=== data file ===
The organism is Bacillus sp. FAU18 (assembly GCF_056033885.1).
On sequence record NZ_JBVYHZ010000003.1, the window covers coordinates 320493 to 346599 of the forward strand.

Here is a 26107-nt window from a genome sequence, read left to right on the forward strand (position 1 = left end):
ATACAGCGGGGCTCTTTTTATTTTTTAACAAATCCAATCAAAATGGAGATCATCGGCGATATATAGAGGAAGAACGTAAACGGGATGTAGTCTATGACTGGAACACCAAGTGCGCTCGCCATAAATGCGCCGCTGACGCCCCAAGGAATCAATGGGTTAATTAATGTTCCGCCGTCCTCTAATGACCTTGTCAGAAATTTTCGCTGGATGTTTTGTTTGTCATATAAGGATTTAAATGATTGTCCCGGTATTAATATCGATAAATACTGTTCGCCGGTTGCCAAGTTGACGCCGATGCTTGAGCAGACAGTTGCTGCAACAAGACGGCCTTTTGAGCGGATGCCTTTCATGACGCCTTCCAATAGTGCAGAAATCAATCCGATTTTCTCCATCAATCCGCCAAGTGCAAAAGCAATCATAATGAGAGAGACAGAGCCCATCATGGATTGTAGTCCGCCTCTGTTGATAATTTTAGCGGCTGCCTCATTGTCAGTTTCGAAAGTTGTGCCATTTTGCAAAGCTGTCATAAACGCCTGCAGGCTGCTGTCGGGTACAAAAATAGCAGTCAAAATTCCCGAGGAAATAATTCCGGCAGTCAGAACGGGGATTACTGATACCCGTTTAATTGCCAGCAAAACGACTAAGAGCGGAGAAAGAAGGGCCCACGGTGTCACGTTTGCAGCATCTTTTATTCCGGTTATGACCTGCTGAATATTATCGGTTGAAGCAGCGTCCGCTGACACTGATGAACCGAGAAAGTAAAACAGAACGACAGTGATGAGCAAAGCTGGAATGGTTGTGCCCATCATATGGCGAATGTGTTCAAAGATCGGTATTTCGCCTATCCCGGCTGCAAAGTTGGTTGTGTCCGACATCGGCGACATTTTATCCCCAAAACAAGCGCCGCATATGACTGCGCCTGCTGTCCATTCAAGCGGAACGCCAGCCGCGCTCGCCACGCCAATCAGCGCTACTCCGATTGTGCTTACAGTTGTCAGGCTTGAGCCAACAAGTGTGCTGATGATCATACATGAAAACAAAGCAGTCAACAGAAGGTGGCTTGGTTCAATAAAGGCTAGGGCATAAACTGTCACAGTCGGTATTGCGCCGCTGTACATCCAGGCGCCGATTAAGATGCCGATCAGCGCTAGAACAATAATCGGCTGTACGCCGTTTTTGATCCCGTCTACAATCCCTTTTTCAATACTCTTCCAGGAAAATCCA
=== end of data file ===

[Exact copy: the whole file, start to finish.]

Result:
The organism is Bacillus sp. FAU18 (assembly GCF_056033885.1).
On sequence record NZ_JBVYHZ010000003.1, the window covers coordinates 320493 to 346599 of the forward strand.

Here is a 26107-nt window from a genome sequence, read left to right on the forward strand (position 1 = left end):
ATACAGCGGGGCTCTTTTTATTTTTTAACAAATCCAATCAAAATGGAGATCATCGGCGATATATAGAGGAAGAACGTAAACGGGATGTAGTCTATGACTGGAACACCAAGTGCGCTCGCCATAAATGCGCCGCTGACGCCCCAAGGAATCAATGGGTTAATTAATGTTCCGCCGTCCTCTAATGACCTTGTCAGAAATTTTCGCTGGATGTTTTGTTTGTCATATAAGGATTTAAATGATTGTCCCGGTATTAATATCGATAAATACTGTTCGCCGGTTGCCAAGTTGACGCCGATGCTTGAGCAGACAGTTGCTGCAACAAGACGGCCTTTTGAGCGGATGCCTTTCATGACGCCTTCCAATAGTGCAGAAATCAATCCGATTTTCTCCATCAATCCGCCAAGTGCAAAAGCAATCATAATGAGAGAGACAGAGCCCATCATGGATTGTAGTCCGCCTCTGTTGATAATTTTAGCGGCTGCCTCATTGTCAGTTTCGAAAGTTGTGCCATTTTGCAAAGCTGTCATAAACGCCTGCAGGCTGCTGTCGGGTACAAAAATAGCAGTCAAAATTCCCGAGGAAATAATTCCGGCAGTCAGAACGGGGATTACTGATACCCGTTTAATTGCCAGCAAAACGACTAAGAGCGGAGAAAGAAGGGCCCACGGTGTCACGTTTGCAGCATCTTTTATTCCGGTTATGACCTGCTGAATATTATCGGTTGAAGCAGCGTCCGCTGACACTGATGAACCGAGAAAGTAAAACAGAACGACAGTGATGAGCAAAGCTGGAATGGTTGTGCCCATCATATGGCGAATGTGTTCAAAGATCGGTATTTCGCCTATCCCGGCTGCAAAGTTGGTTGTGTCCGACATCGGCGACATTTTATCCCCAAAACAAGCGCCGCATATGACTGCGCCTGCTGTCCATTCAAGCGGAACGCCAGCCGCGCTCGCCACGCCAATCAGCGCTACTCCGATTGTGCTTACAGTTGTCAGGCTTGAGCCAACAAGTGTGCTGATGATCATACATGAAAACAAAGCAGTCAACAGAAGGTGGCTTGGTTCAATAAAGGCTAGGGCATAAACTGTCACAGTCGGTATTGCGCCGCTGTACATCCAGGCGCCGATTAAGATGCCGATCAGCGCTAGAACAATAATCGGCTGTACGCCGTTTTTGATCCCGTCTACAATCCCTTTTTCAATACTCTTCCAGGAAAATCCA